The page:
The Wine Society's Santa Lucia Primitivo from Puglia. Black, yellow and cream label with a crest

Inky and polishy — a rugged, straight-down-the-line kind of wine. Full in the gob, spicy, big and macho. Dark fruits and cocoa.

There’s a good dose of that rough, mouth-gripping tannin in there, so this bad boy sits comfortably alongside punchy, rustic fodder. Tomato sauces, meatballs, you know the drill.

‘Rugged’, ‘macho’, ‘rough’ — yeah, alright. But I wouldn’t want you thinking this is entirely a wham-bang-thank-you-ma’am wine.

Take a waft of it, for starters, and you’re met by that delicious, deep, woody, scent-laden freshness you get if you step out into the garden after a summer rainstorm. Except, this way, you don’t get some bastard tree dripping icy water down your neck.

That said, this isn’t your port of call if you’re looking for scintillating complexity. But, um, have you seen how much this costs? Yup. Chuck it down you when you’re after a comforting, grown-up evening fix that’ll blot out the buffets and dents of the day.

Rating ??? (3 stars)
ABV 14%
Price £6.50 from The Wine Society

Picco del Sole Falanghina 2009 review

… will give you jelly babies, aniseed and bolognese sauce — but only if you manage to decork the blighter

A bottle of Falanghina, an Italian white wine. Simple black and yellow label. The bottle, fresh from the fridge, is misted with condensation

So — bottle 4 of my six-bottle taster case from Naked Wines (previous Naked reviews: Mistral Sauvignon Blanc, Tor del Colle Montepulciano and Burgo Viejo Rioja). How will this little Falanghina fare?

Crack the blighter open (may I mention, en passant, that this is the third Naked bottle I’ve had that’s been an absolute rotter to uncork? A proper strenuous veins-standing-out-from-your-temples rotter) and you’re greeted by a delicious aroma. Cut grass, lemon sherbets, exotic fruits.

Yum McYum.

At a waft of this (if you’re anything like me), you’ll be slopping wine on the table in your eagerness to slosh it into your glass.

And, yes, in the gob it’s lively, too. I have to say, it doesn’t quite live up to the fizzing promise of its smell, but it’s still good. That lemon sherbert carries through, along with smidgins of other confectionery (green jelly babies, mayhap, and a good dose of aniseed). There’s a plump helping of mango there, too.

It’s tempered with a hint of bitterness (a pleasant quality in a white like this, I always think) — and, most interestingly, it has a pronounced savoury quality that puts me in the mind of a bolognese sauce. Sounds a bit quirky, eh? Well, don’t get me wrong: it’s not powerfully meaty. But I’d say the flavour is quite noticeably there.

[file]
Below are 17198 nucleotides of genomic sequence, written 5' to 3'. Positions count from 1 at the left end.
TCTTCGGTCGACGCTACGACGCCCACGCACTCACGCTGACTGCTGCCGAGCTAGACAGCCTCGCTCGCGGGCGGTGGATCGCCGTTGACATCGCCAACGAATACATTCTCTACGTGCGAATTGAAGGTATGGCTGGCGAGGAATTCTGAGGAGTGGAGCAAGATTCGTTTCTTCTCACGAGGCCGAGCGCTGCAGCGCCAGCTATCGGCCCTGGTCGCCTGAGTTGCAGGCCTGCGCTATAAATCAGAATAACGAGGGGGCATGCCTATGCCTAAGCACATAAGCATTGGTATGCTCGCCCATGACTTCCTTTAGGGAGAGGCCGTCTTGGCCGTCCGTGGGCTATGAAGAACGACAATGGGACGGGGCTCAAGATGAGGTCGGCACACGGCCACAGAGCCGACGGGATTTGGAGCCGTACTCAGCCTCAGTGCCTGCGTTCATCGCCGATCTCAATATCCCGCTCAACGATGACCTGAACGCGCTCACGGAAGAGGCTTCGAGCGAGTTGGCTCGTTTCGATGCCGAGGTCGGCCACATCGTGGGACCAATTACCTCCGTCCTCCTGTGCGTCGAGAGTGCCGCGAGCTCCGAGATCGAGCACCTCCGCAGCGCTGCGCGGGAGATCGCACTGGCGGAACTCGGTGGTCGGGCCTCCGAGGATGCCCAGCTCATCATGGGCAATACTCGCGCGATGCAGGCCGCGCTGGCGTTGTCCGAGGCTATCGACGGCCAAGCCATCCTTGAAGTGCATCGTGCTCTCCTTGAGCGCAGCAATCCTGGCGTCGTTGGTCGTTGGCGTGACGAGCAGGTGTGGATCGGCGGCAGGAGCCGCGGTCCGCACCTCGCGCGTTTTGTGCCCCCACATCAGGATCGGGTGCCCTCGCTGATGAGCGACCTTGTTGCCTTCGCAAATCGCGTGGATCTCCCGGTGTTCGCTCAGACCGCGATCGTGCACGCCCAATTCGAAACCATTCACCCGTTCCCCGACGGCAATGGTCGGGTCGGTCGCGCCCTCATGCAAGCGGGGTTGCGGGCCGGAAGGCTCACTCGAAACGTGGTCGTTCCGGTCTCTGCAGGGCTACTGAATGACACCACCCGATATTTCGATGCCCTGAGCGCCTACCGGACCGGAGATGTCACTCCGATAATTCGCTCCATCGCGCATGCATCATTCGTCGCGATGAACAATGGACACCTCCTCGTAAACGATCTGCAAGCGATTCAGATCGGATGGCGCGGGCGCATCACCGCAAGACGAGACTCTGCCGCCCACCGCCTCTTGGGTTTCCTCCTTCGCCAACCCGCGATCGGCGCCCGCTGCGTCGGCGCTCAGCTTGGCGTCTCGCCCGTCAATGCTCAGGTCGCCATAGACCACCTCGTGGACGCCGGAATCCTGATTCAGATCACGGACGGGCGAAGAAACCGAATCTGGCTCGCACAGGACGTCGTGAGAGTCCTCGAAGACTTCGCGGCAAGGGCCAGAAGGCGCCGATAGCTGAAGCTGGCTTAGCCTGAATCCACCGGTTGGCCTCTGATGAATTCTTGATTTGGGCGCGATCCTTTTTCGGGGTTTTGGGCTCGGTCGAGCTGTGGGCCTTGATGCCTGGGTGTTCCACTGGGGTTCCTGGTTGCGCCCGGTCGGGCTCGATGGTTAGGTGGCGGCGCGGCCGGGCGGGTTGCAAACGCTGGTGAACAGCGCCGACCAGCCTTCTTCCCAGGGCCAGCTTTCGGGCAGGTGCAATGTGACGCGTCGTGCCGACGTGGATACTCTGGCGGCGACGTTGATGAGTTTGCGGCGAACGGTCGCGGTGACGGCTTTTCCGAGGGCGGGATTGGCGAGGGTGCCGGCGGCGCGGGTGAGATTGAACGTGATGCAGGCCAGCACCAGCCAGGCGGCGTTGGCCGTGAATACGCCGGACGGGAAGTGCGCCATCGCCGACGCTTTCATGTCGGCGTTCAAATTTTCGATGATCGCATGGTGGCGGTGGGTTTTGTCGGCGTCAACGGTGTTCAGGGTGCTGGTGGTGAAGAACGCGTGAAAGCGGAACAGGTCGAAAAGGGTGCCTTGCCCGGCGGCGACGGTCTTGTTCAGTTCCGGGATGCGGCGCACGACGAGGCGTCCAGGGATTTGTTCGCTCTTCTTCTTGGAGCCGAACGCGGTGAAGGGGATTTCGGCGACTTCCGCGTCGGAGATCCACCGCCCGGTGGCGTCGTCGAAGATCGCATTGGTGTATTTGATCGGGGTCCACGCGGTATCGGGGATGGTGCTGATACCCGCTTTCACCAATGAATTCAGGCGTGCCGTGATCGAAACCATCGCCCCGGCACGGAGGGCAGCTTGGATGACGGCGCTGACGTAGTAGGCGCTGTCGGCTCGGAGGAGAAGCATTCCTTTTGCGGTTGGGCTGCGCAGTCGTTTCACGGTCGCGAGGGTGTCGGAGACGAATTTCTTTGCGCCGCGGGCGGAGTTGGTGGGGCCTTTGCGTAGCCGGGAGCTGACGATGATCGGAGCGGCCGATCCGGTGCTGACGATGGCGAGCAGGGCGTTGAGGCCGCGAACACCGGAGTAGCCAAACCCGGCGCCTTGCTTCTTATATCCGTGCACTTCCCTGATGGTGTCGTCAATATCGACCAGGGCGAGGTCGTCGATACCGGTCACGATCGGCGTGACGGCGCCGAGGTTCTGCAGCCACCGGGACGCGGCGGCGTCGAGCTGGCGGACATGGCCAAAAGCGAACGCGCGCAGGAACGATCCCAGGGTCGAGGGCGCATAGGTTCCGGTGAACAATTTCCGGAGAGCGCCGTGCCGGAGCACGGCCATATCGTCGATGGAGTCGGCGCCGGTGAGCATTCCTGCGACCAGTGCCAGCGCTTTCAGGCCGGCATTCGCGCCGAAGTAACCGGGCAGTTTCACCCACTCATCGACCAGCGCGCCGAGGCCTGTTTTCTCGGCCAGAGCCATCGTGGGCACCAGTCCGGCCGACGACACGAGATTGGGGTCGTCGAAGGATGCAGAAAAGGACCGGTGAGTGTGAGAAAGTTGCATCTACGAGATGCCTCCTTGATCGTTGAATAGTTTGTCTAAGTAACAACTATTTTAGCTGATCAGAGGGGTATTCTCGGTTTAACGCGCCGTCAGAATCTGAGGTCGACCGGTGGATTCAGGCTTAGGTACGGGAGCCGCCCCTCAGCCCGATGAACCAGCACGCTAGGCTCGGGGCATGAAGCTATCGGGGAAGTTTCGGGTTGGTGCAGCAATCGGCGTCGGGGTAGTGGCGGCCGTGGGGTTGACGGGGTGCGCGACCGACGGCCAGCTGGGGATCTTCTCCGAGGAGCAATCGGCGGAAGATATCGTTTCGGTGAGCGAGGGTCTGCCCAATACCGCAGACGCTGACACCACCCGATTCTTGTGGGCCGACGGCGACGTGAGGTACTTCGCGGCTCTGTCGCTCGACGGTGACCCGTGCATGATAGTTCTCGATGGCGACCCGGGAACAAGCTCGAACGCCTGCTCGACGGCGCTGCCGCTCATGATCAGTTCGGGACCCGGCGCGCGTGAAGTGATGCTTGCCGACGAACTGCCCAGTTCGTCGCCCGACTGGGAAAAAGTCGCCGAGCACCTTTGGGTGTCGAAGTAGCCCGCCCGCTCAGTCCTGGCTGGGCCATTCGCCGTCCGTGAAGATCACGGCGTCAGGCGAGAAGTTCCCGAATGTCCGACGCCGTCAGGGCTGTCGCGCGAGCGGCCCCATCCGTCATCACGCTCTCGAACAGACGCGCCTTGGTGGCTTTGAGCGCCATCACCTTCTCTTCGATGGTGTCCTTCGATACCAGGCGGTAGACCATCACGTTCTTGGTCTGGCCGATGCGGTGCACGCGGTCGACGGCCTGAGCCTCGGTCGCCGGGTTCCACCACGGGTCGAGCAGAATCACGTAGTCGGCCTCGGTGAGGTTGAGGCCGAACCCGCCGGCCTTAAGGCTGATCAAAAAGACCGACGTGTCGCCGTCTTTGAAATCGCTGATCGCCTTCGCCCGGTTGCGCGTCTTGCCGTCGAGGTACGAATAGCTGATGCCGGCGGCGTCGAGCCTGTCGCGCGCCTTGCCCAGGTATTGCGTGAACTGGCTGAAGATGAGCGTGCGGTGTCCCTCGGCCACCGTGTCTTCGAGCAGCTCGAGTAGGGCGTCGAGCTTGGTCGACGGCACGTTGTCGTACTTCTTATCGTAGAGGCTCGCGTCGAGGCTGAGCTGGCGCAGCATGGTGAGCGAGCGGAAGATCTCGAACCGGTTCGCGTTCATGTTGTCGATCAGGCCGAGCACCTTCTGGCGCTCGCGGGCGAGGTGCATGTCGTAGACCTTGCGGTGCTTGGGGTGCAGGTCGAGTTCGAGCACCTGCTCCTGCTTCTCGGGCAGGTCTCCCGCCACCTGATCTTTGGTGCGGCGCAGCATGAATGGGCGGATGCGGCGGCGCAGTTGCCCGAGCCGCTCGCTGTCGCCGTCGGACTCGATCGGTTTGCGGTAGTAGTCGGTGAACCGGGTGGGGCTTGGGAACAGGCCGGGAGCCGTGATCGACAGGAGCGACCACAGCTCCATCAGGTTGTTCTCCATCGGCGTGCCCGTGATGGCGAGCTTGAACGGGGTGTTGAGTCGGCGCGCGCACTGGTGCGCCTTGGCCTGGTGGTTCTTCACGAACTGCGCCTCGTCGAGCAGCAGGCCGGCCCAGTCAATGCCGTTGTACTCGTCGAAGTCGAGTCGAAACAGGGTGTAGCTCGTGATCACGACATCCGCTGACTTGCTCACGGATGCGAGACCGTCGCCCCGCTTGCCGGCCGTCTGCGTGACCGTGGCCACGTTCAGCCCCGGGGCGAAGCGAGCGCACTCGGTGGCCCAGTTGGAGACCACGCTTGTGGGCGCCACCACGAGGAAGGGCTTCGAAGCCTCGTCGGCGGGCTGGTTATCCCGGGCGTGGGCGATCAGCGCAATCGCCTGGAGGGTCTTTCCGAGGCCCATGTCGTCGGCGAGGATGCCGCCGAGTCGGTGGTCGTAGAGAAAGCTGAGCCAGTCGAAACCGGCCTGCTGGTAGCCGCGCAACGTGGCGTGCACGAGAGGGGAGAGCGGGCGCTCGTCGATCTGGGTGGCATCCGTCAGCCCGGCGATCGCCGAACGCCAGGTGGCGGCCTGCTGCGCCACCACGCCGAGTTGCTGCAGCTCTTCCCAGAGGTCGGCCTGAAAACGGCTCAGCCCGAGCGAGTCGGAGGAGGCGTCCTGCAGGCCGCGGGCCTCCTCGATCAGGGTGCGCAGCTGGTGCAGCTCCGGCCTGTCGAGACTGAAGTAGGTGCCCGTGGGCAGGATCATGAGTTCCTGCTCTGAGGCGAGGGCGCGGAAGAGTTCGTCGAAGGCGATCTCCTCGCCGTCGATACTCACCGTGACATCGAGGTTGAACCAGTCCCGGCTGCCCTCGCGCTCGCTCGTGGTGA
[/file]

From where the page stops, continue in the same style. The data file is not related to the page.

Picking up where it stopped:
It’s certainly not your usual mass-market Italian white.

There is, though, a little bit of mouthshrivel at the end, so (if you’re not drinking with supper) have it with some crisps, salted nuts or what have you. If this quality were eliminated (as in the delicious Contesa Pecorino I reviewed the other day), I’d like it even more.

Verdict

In my Mistral review, I raised a small doubt about the Naked Wines price model, and, yeah, my words broadly hold true for this wine, too: at Naked member price (£6), it’s a friggin’ steal; at full price (£9), it’s certainly not a rip-off, but I reckon I could find better.

But if you’re Naked? Get in there with Falanghina, I say. Just be prepared for a bit of wrestling and heaving beforehand.

Rating ★★ (2 stars)
ABV
Price £8.99 from Naked Wines (members receive 33% off). Link is to the new 2010 vintage.

Pecorino Colline Pescaresi, 2009, Contesa

… will make your stomach purr with delicious minerality, lissom-lingering fruits and distant cream

A bottle of Contesa Pecorino. Simple white label with a golden crest and clean, elegant typography

Here’s a wine from made from pecorino.

No, not the cheese. You wag.

For it seems that Pecorino is also a white grape variety. A white grape variety that (on the evidence of this example by Contesa) makes dry, deliciously mineral-laced wine.

Yeah, mineral. As opposed, I guess, to animal or vegetable. Contesa’s Pecorino has a stony, chalky dryness. But not — let me reassure you, if that all sounds a bit gullet-rasping — in a harsh way. Because it’s also poised, rounded, cultivated. So more of a meticulously-kept gravel bed than a heap of shale. There’s some cream, some distant fruit in there as the flavours linger (and linger they do, most lissomely) in your mouth.

Verdict

I love mineral-dry whites. They achieve a mouthwatering, stomach-purring appetiser effect — yet need not be excessively acidic. This is a very nice wine to drink before dinner.

And during dinner. And after dinner.

I’m a suggestible old fart, what’s more, so I can’t help but taste — after all — a certain pecorino cheese thing. Yeah, deride me, sure. But there is something about that intensely flavoured, appetising dryness than reminds me of snaffling wafer slices of pecorino, cut from a freshly opened block, when you’re meant to be grating it.

Not that I ever do that.

Rating ★★★★ (4 stars)
ABV 13%
Price £9.95 from The Wine Society